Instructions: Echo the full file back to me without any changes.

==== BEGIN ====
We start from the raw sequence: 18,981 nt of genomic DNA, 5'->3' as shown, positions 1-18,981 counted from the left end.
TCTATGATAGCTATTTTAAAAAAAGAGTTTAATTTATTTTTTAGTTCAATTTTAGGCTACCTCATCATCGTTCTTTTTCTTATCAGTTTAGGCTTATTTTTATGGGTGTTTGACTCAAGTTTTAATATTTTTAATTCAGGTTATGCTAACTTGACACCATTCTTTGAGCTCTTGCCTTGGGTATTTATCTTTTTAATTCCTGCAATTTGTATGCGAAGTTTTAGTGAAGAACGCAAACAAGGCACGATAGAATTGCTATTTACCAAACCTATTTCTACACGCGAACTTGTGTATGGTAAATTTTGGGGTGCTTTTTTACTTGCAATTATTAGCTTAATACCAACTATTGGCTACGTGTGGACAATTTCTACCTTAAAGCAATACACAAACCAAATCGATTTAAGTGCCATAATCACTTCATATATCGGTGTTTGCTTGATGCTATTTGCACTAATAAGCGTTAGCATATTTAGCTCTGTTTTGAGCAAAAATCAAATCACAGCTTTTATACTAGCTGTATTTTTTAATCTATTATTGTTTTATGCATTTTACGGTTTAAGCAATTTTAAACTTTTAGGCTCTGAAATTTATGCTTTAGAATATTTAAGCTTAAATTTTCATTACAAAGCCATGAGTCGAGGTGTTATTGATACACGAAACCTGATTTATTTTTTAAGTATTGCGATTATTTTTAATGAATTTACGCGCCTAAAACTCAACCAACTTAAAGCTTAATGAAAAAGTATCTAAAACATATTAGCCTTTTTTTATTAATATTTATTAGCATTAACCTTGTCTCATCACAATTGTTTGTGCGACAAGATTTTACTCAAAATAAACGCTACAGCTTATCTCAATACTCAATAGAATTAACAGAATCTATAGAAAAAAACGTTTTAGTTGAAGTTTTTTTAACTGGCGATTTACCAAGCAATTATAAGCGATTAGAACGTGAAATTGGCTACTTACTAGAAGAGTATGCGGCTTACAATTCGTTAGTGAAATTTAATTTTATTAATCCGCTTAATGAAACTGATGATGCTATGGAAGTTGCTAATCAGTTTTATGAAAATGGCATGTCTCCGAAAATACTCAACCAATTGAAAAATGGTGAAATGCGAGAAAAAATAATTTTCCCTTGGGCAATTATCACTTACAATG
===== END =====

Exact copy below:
We start from the raw sequence: 18,981 nt of genomic DNA, 5'->3' as shown, positions 1-18,981 counted from the left end.
TCTATGATAGCTATTTTAAAAAAAGAGTTTAATTTATTTTTTAGTTCAATTTTAGGCTACCTCATCATCGTTCTTTTTCTTATCAGTTTAGGCTTATTTTTATGGGTGTTTGACTCAAGTTTTAATATTTTTAATTCAGGTTATGCTAACTTGACACCATTCTTTGAGCTCTTGCCTTGGGTATTTATCTTTTTAATTCCTGCAATTTGTATGCGAAGTTTTAGTGAAGAACGCAAACAAGGCACGATAGAATTGCTATTTACCAAACCTATTTCTACACGCGAACTTGTGTATGGTAAATTTTGGGGTGCTTTTTTACTTGCAATTATTAGCTTAATACCAACTATTGGCTACGTGTGGACAATTTCTACCTTAAAGCAATACACAAACCAAATCGATTTAAGTGCCATAATCACTTCATATATCGGTGTTTGCTTGATGCTATTTGCACTAATAAGCGTTAGCATATTTAGCTCTGTTTTGAGCAAAAATCAAATCACAGCTTTTATACTAGCTGTATTTTTTAATCTATTATTGTTTTATGCATTTTACGGTTTAAGCAATTTTAAACTTTTAGGCTCTGAAATTTATGCTTTAGAATATTTAAGCTTAAATTTTCATTACAAAGCCATGAGTCGAGGTGTTATTGATACACGAAACCTGATTTATTTTTTAAGTATTGCGATTATTTTTAATGAATTTACGCGCCTAAAACTCAACCAACTTAAAGCTTAATGAAAAAGTATCTAAAACATATTAGCCTTTTTTTATTAATATTTATTAGCATTAACCTTGTCTCATCACAATTGTTTGTGCGACAAGATTTTACTCAAAATAAACGCTACAGCTTATCTCAATACTCAATAGAATTAACAGAATCTATAGAAAAAAACGTTTTAGTTGAAGTTTTTTTAACTGGCGATTTACCAAGCAATTATAAGCGATTAGAACGTGAAATTGGCTACTTACTAGAAGAGTATGCGGCTTACAATTCGTTAGTGAAATTTAATTTTATTAATCCGCTTAATGAAACTGATGATGCTATGGAAGTTGCTAATCAGTTTTATGAAAATGGCATGTCTCCGAAAATACTCAACCAATTGAAAAATGGTGAAATGCGAGAAAAAATAATTTTCCCTTGGGCAATTATCACTTACAATG